Jubilant cheers resounded through the hallways at the Jet Propulsion Laboratory in Pasadena, California, as NASA's Phoenix spacecraft set down on the flat plains surrounding Mars's north pole today at 4:53:44 p.m. Pacific Daylight Time (23:53:44 Universal Time).
The triumphant landing caps a 9½-month, 422-million-mile voyage that began August 4, 2007.
The craft's arrival marked the first time since the Viking mission in 1976 that a Martian lander has used retrorockets in the final moments of its descent to the surface. NASA's three subsequent successful landers — Mars Pathfinder in 1996 and the twin rovers Spirit and Opportunity in 2003 — thumped roughly onto the surface inside cocoons of airbags.
Planetary landers are all-or-nothing propositions. When Mars Polar Lander attempted to set down on the south-polar terrain in December 1999, the outcome was, unfortunately, nothing. After the spacecraft began its descent to the surface, it was never heard from again.
The nerve-wracking wait was repeated today at the Jet Propulsion Laboratory in Pasadena, California. It was an especially tense time for the 22 people seated at the Entry Descent and Landing consoles in mission control, yet the spacecraft's fate was out of their hands. The craft was operating on its own, too far from Earth to be controlled directly.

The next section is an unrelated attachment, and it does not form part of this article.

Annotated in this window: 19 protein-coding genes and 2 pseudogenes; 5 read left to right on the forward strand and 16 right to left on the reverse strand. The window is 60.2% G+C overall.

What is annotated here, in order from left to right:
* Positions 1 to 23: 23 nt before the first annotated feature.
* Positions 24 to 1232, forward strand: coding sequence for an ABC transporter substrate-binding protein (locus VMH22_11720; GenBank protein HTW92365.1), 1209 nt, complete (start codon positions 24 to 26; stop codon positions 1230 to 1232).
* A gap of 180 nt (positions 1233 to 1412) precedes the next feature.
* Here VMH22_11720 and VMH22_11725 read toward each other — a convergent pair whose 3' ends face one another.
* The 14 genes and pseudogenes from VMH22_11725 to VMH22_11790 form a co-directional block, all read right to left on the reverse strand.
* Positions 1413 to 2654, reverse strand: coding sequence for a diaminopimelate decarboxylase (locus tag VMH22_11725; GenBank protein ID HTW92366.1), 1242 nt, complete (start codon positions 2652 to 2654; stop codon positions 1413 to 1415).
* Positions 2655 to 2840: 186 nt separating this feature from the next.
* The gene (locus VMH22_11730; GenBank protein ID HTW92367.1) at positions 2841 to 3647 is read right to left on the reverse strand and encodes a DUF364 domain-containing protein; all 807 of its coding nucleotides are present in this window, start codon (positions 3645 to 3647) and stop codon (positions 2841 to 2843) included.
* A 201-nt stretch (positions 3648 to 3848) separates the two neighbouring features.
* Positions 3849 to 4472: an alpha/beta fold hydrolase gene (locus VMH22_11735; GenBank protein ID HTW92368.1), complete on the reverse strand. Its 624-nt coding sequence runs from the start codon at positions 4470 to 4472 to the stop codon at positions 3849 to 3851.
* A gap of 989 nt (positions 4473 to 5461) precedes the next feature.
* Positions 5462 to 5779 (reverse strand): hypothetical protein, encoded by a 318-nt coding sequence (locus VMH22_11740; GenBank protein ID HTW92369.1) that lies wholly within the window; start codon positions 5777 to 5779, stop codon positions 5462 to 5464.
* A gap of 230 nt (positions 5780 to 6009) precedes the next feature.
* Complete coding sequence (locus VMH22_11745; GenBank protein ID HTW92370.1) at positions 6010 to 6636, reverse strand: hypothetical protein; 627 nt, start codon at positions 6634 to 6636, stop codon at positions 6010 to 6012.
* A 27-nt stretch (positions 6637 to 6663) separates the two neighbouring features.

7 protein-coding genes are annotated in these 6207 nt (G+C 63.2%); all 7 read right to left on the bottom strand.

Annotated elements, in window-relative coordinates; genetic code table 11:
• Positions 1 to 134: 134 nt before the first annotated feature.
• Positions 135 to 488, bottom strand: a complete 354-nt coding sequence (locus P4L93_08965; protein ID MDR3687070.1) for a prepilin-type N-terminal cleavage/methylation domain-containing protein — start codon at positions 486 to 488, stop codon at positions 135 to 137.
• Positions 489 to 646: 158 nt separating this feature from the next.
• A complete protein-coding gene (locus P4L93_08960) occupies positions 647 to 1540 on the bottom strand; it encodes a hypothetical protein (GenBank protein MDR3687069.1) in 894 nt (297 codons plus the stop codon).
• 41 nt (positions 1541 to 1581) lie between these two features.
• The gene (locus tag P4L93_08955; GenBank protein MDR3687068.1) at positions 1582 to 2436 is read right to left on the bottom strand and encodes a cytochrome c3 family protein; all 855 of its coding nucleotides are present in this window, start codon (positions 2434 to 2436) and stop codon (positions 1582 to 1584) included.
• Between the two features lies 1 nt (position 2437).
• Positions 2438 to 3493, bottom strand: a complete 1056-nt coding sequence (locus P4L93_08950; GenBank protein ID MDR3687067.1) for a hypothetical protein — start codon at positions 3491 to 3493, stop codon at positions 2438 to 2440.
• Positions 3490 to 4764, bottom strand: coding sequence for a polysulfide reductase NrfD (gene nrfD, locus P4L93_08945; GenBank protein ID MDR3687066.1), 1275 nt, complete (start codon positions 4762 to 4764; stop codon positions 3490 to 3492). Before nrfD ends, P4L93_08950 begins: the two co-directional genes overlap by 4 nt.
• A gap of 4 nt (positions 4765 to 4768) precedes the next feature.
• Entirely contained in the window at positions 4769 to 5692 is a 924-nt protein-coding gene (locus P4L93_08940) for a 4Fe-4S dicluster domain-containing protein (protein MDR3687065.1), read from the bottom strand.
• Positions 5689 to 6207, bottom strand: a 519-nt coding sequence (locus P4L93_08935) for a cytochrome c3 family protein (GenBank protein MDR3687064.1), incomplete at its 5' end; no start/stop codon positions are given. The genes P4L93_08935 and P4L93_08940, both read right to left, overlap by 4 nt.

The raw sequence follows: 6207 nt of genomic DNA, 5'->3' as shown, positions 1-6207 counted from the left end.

Fortunately, in the years since MPL's demise, NASA's engineers had made fixes to the automated landing sequence and other critical systems to prevent another landing catastrophe. And this time around, the spacecraft radioed its activity throughout the descent and all the way to its successful touchdown. Phoenix landed within ¼° of being perfectly horizontal (meaning it didn't end up atop a large rock) and aligned roughly east-west as planned.
Within two hours, during an overflight of the Mars Odyssey orbiter that served as a radio relay to Earth, Phoenix sent a series of pictures confirming that its two circular solar-cell arrays had deployed correctly. But even more amazing were the late-afternoon views of the surrounding landscape, showing flat, rock-free terrain with subtle polygonl-shape patterns embedded in it.
In the coming days and weeks the seven experiments aboard Phoenix will study what's on — and under — the surface. A robotic arm is expected to dig down, in the hope of finding ice samples for onboard analysis.
The mission's name recounts a mythical bird that rose anew from the ashes of its funeral pyre. This spacecraft was built for a 2002 mission. But it was canceled in the wake of Mars Polar Lander's loss. But later, Peter Smith (University of Arizona) led a team that proposed bringing the unused spacecraft out of mothballs for another try at exploring Martian polar terrain.
You can follow progress of Phoenix — including images as they arrive at Earth — at the mission's website.